The U.S. Presidential election is over, and markets were decisively negative the very next day. Some argued that the decline was owing to the Romney loss – had Mittens taken office next year, his policies would be more business friendly, and hence, good for markets. But immediately the attention turned to the U.S. Fiscal Cliff. After scanning the dial, the chatter about market declines will probably revolve around this new buzzword for the next few months.
So, this Fiscal Cliff thing…
This Fiscal Cliff simply refers to automatic spending cuts and expiring tax cuts (meaning taxes would go up) that would take effect on January 1st, 2013. The dramatic nature of these changes would be akin to Thelma and Louise-ing it, economically speaking.
Increasing taxes and decreasing program spending would remove stimulus from the economy. The reason these automatic measures would occur is because they were a requirement of the deal made between Democrats and Republicans in order to raise the U.S. Debt Ceiling earlier this year. The deal was that a “Supercommittee” of Democrats and Republicans would work together to propose budget measures that would cut the deficit by $1.2 trillion over 10 years. If they couldn’t reach a deal, then these automatic measures, the Fiscal Cliff, would occur.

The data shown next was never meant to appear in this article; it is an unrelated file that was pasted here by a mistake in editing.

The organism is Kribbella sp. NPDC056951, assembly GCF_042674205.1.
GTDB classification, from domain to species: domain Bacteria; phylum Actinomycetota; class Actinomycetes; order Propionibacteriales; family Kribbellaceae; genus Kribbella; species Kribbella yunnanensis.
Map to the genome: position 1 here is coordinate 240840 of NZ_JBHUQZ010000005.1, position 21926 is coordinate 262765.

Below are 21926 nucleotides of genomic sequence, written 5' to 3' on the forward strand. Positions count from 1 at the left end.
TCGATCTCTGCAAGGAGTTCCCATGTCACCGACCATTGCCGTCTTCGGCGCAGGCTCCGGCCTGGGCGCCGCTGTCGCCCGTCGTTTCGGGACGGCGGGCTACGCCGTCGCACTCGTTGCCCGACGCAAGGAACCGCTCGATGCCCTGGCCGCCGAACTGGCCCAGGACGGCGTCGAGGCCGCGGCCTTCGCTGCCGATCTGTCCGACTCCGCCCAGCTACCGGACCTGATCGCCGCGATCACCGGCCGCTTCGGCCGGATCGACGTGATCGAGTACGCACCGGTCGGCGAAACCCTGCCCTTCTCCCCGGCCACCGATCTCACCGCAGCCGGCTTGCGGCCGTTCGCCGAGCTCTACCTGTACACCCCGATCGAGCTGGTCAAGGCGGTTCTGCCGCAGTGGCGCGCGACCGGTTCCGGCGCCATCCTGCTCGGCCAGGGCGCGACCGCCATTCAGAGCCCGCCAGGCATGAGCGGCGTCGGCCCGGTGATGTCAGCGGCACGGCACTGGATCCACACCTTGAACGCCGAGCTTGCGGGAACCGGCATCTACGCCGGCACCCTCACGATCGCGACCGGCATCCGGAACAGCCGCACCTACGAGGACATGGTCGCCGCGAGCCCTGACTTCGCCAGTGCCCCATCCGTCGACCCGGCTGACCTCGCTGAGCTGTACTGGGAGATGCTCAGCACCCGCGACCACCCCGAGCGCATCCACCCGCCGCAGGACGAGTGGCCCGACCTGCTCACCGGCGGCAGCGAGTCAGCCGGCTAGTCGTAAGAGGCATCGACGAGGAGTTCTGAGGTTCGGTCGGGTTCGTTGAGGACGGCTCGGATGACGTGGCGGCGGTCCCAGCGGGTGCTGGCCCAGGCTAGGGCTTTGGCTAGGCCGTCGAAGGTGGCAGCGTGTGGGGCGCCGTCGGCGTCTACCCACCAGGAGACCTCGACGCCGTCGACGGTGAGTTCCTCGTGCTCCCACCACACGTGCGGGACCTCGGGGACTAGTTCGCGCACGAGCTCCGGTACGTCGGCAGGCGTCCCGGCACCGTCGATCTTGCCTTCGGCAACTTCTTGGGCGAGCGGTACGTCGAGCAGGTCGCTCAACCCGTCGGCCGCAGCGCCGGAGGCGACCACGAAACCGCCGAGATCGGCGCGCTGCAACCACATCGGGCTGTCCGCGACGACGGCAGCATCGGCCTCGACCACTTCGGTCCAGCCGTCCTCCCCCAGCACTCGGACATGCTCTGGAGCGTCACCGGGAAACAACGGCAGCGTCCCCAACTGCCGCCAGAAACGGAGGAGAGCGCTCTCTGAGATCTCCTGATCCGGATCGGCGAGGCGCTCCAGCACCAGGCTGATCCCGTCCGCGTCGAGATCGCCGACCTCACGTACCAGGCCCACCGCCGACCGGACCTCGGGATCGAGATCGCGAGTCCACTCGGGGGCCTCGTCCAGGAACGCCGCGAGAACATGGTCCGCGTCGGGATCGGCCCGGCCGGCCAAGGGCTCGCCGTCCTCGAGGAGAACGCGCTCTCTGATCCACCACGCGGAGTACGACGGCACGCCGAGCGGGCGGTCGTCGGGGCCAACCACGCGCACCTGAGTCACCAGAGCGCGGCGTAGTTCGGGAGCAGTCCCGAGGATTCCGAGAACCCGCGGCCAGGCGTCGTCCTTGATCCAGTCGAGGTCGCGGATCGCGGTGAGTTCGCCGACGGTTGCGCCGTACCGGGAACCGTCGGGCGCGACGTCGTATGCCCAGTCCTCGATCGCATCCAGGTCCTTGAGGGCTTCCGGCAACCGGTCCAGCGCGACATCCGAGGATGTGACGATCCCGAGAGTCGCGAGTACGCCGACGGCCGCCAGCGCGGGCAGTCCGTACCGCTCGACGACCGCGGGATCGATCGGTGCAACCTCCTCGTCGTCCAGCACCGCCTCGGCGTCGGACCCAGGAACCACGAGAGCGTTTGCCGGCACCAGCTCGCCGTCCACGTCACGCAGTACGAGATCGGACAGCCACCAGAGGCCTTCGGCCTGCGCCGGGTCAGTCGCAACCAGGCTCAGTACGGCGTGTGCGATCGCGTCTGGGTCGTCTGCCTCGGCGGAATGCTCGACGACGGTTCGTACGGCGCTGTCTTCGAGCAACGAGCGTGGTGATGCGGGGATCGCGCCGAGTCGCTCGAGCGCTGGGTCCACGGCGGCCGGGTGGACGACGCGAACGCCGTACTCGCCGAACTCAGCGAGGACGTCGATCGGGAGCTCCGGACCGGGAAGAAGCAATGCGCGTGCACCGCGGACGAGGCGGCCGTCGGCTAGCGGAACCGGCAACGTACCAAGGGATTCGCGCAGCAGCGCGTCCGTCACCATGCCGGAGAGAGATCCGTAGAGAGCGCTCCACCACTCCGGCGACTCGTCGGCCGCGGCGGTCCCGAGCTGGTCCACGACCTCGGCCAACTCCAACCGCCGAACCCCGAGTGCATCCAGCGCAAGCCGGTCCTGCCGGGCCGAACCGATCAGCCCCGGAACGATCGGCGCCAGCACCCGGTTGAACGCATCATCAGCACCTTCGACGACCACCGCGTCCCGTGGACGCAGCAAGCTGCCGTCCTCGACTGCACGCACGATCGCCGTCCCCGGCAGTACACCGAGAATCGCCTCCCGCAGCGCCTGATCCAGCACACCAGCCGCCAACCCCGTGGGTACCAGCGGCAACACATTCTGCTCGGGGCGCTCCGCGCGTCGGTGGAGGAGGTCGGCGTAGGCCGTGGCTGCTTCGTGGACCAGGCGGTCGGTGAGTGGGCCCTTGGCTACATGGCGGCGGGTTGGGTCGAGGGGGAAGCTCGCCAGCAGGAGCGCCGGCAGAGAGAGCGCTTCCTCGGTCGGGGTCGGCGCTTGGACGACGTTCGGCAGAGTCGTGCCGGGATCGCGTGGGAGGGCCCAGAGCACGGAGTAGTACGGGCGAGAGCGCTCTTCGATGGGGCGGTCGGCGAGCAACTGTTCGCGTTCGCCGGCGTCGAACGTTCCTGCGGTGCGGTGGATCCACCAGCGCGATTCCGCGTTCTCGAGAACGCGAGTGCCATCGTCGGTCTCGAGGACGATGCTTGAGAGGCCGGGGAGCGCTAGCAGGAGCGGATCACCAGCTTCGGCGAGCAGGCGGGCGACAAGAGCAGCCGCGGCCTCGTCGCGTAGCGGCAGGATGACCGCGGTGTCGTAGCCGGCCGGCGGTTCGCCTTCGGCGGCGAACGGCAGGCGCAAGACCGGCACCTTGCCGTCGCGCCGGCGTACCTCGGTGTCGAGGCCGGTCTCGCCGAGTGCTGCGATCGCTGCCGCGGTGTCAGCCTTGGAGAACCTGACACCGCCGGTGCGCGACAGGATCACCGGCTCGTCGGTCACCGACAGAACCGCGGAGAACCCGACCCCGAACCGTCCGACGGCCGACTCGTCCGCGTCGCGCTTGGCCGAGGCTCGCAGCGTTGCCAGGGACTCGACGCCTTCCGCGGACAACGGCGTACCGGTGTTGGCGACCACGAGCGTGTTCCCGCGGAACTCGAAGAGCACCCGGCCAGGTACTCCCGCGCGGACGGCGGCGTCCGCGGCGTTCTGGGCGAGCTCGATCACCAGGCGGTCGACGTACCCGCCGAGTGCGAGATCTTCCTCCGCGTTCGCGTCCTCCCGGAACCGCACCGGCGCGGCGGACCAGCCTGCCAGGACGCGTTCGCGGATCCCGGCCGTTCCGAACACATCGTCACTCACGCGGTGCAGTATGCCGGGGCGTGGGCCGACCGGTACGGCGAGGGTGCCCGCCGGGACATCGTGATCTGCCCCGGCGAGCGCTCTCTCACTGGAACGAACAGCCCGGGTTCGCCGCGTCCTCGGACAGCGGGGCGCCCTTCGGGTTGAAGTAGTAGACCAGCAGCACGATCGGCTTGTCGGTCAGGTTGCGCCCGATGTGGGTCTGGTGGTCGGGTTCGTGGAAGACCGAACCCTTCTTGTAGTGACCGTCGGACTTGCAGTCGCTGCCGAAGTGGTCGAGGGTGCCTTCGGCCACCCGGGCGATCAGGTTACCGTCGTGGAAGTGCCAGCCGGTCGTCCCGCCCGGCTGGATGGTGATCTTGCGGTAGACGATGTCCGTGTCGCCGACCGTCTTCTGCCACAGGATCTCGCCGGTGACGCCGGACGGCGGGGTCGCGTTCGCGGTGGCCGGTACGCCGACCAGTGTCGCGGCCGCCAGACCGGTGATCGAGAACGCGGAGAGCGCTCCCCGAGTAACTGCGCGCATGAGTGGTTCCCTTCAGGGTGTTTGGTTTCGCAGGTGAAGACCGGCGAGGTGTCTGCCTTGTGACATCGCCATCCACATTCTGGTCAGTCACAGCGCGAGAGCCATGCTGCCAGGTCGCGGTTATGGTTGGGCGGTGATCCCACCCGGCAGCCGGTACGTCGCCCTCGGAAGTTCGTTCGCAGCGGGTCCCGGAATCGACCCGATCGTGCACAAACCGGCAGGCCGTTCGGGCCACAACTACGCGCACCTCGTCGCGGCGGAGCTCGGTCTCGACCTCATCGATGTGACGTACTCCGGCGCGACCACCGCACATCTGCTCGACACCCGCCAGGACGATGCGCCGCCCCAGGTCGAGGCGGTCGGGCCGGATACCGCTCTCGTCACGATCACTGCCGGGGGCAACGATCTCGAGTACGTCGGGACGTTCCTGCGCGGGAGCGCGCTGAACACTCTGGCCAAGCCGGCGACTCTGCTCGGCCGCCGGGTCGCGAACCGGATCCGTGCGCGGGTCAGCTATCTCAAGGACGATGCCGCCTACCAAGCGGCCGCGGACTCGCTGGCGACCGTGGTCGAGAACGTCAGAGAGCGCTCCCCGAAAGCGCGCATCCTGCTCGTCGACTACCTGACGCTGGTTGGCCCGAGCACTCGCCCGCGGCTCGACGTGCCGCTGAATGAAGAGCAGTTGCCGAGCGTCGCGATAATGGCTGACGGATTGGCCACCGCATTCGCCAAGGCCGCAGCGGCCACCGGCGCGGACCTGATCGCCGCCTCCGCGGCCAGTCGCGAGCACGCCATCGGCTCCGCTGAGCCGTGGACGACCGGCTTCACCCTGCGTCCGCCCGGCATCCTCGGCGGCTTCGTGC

All of this is due to the now prevalent thought that the US debt was spiralling out of control. They would agree to raise the debt ceiling this time (it happens a lot) as long as they worked hard to control the budget. If they couldn’t come to terms on how to do that, these automatic measures would take force. And these automatic measures were thought to be drastic enough that it would provide an incentive to avoid it from happening.
So far, that hasn’t been the case.
Tangent: The debt ceiling vote is a bit of a farcical endeavour IMHO. When congress passes spending or tax cuts they are effectively approving changes to the budget. By then having a vote to increase the debt ceiling they are then deciding whether or not to fund the commitments they’ve already made.
What could happen if we hit the Fiscal Cliff?
The Congressional Budget Office estimates that the spending cuts and tax increases would reduce the deficit by $560 billion. That is a very significant removal of stimulus. Remember, the Supercommittee are busting their nuts trying to reduce the deficit by $1.2 trillion OVER 10 YEARS. This $560 billion reduction would take place must faster than that.
Analysts expect a 4% drop in US GDP for 2013, roughly 2 million jobs lost, and that a deep recession would result. And with our Southern neighbours being our largest trading partner, that would almost certainly put Canada into a recession as well. So, yes: it’s a big deal.
And here’s another buzzword that will re-rear it’s ugly head: political brinksmanship. Don’t expect any substantial headway to be made anytime soon. I wouldn’t be surprised if this thing reaches a crescendo right around Christmas.
(By the way, their are now 46 days until Christmas.)